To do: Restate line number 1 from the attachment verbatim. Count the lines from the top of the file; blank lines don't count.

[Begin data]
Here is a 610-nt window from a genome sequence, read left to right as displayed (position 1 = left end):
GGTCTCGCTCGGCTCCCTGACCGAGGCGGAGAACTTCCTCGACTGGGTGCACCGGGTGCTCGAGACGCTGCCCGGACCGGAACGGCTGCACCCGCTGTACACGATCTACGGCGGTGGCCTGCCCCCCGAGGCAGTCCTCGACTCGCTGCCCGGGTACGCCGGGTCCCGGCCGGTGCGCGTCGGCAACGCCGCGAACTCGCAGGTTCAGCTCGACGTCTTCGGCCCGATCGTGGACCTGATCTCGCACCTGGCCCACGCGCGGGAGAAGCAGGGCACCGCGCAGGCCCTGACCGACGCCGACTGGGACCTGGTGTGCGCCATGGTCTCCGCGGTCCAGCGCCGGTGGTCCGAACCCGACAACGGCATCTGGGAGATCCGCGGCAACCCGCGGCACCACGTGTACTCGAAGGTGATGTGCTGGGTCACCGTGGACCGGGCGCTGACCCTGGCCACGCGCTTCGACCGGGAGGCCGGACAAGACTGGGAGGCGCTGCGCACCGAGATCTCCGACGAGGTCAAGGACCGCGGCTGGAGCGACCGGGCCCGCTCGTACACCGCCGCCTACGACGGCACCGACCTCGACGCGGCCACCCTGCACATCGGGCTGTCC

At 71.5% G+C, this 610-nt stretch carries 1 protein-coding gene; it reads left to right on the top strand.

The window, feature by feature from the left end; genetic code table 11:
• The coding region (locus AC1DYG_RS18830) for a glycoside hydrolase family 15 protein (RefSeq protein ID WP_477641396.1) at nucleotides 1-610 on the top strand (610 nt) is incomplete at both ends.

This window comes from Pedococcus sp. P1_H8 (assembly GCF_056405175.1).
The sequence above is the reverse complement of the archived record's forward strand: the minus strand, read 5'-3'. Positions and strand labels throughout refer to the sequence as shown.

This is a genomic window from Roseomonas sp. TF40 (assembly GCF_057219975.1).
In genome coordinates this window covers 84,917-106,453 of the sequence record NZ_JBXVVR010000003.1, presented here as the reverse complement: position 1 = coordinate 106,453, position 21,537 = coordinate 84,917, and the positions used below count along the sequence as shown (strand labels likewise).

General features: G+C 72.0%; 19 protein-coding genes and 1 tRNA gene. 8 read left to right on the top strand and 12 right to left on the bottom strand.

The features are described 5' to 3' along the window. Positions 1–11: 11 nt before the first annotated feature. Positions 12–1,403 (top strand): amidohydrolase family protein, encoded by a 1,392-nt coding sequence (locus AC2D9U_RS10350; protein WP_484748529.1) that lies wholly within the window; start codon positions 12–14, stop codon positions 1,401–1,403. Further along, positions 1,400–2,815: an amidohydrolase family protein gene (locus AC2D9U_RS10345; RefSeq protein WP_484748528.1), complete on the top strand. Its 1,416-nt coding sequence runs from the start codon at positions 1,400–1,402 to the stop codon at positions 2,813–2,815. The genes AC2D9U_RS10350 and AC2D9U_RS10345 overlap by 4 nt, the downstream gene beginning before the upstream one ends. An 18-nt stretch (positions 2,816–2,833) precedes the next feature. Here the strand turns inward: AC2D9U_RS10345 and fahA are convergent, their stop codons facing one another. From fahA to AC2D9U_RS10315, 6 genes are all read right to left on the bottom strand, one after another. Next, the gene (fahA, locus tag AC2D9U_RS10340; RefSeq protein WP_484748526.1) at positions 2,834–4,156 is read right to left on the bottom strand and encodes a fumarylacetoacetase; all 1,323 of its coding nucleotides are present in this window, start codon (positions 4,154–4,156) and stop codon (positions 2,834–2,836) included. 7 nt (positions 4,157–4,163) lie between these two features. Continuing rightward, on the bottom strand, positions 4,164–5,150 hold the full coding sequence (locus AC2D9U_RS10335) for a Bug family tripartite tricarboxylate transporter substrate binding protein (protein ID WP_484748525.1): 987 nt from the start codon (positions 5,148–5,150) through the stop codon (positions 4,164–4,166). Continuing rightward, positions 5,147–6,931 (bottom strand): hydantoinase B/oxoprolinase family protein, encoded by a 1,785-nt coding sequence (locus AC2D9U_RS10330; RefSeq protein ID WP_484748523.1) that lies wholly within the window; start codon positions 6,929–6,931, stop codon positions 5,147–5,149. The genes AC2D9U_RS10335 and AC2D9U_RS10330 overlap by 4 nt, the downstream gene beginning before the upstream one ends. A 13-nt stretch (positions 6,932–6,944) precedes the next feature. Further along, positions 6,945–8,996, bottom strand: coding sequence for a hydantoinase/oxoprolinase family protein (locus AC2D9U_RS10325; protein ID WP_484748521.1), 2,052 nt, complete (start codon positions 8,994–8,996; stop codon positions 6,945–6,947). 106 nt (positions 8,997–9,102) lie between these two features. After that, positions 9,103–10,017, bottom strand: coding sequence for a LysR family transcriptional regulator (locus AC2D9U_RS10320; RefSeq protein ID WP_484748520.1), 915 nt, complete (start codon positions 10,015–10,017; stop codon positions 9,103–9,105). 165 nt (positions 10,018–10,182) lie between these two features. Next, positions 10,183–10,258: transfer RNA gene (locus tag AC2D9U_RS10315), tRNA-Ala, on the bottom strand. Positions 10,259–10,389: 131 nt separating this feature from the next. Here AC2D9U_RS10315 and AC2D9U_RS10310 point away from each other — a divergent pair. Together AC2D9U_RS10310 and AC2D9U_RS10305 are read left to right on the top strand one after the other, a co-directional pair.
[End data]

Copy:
Here is a 610-nt window from a genome sequence, read left to right as displayed (position 1 = left end):